Christ and fish for men in the coming year. Each of the pastors in our church writes out a similar plan, and every new
member of our church goes through the same process. My prayer is that every follower of Christ in the church I have
the privilege of pastoring would have an intentional plan for following Jesus and fishing for men.
Consequently, as this book comes to a close, I want to invite you to walk through a similar process of writing out a
specific plan for how you are going to follow Jesus and fish for men. If the end result of reading this book is only a
slightly clearer understanding of what it means to be a disciple, then these pages will have been for the most part
wasted. But if the end result of reading this book is a significantly greater understanding of what it means for you to be a
disciple that inevitably leads you to make disciples here and around the world, then these pages will have proven, I pray,
So for every follower of Christ, I invite you to consider the following six straightforward questions. Pages have been
provided for you to write out your plan here in the book, but feel free to record your commitment in whatever way works
best for you. I have tried to keep the primary questions simple, yet I have also provided additional questions that might
help you flesh out what it means to follow Jesus in each of these ways. I don’t presume that these questions are
exhaustive, but I do believe they are essential. And my hope and prayer is that they will serve you as you consider what
it means to follow Christ.
1. HOW WILL I FILL MY MIND WITH TRUTH?
To follow Jesus is to believe Jesus, and in order to believe Jesus, we must listen to Jesus. The life of the disciple is the
life of a learner. We constantly attune our ears to the words of our Master. As he teaches us through his Word, he
transforms us in the world.
As disciples of Jesus, then, you and I must be intentional about filling our minds with his truth. In the words of Paul,
“Whatever is true, whatever is noble, whatever is right, whatever is pure, whatever is lovely, whatever is admirable – if
anything is excellent or praiseworthy – think about such things.” (Philippians 4:8). In the process of setting our minds on
godly things, we guard our minds from worldly thinking. And the more we hear and know Christ through his Word, the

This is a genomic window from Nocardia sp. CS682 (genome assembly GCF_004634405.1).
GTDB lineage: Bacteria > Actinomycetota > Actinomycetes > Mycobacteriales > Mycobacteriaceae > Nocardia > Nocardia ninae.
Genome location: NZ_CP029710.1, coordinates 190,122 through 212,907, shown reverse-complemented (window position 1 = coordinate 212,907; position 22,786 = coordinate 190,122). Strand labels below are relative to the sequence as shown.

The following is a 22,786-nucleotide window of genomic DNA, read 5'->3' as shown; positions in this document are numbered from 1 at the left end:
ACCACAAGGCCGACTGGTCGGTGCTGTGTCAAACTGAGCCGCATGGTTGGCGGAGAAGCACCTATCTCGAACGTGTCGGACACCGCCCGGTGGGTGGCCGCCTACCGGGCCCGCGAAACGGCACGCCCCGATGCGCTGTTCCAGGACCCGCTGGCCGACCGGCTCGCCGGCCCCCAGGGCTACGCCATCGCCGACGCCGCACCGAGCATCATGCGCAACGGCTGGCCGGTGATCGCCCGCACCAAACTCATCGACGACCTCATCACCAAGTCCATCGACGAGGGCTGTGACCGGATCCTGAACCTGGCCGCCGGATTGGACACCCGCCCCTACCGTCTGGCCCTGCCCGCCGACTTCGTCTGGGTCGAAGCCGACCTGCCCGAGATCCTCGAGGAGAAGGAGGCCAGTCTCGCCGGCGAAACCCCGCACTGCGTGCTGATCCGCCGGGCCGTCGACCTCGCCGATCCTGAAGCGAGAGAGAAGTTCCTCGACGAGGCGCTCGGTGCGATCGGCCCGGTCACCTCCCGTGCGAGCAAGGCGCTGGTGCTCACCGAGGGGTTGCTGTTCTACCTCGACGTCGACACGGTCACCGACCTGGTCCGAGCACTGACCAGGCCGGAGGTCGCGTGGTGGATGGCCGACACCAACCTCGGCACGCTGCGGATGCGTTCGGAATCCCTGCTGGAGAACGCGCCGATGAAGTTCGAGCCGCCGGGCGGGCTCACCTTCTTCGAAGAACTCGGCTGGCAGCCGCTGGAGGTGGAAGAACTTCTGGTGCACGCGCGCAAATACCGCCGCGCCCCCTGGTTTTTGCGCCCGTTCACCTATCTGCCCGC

more we will enjoy and honor Christ in the world.
So take time to consider how you will intentionally fill your mind with his truth. Specifically, ask the following questions:
As you consider a plan for reading, memorizing, and learning God’s Word, don’t forget that disciples do these things not
for information, but for transformation. As believers in Jesus, we are followers of Jesus, which means that we not only
hear the truth of Christ; we apply the truth of Christ. Our goal as disciples is never just to believe God’s Word; our goal
is to obey God’s Word. So as you plan to fill your mind with truth, purpose to follow the one who is Truth.
2. HOW WILL I FUEL MY AFFECTIONS FOR GOD?
Even as I encourage you to ask and answer these questions, I am mindful of the dangerous tendency for discipline in
the disciple’s life to become mechanical and monotonous. Our aim is not simply to know God; our aim is to love God,
and the more we read his Word, the more we delight in his glory.
Our aim in other spiritual disciplines is similar. As we worship, pray, fast, and give, we fuel affection for God. So I want
to encourage you to intentionally plan according to questions like these:
Following Jesus involves not only intellectual trust in him, but also emotional desire for him. We have seen that it is
impossible to separate true faith in Christ from profound feelings for Christ. So as disciples of Jesus, we intentionally
worship, pray, fast, and give in order to fuel affection for God.
3. HOW WILL I SHARE GOD’S LOVE AS A WITNESS IN THE WORLD?
God’s will in the world and for our lives is to spread his gospel, grace, and glory to all peoples. Instead of asking what
God’s will is for our lives, every disciple of Jesus asks, “How can my life align with his will for me to be his witness in the
world? This general question leads us to more specific questions.
As you identify the who, think through the how, and plan the when, don’t forget the why. All of this can seem fabricated
and fake until you remember what’s at stake. Every person that God has graciously put around you is a sinner eternally
in need of a Savior. You were once that person, yet someone intentionally sought you out to share the gospel with you.
Now this is the purpose for which God has graciously saved you. So with the Word of God in your mouth and the Spirit
of God in your heart, end your quest to find God’s will by deciding today to follow it.
4. HOW WILL I SHOW GOD’S LOVE AS A MEMBER OF A CHURCH
The Bible flies in the face of American individualism and church consumerism, prompting every follower of Christ to ask
the question, Am I an active accountable member of a local church? This question is not, Is my name on a church roll
somewhere? or Do I attend church somewhere? The question is, Am I committed to a local church where I am sharing
life with other followers of Christ in mutual accountability under biblical leadership for the glory of God? If not, the first
question we need to ask is:
To follow Christ is to love his church. It is biblically, spiritually, and practically impossible to be a disciple of Christ (much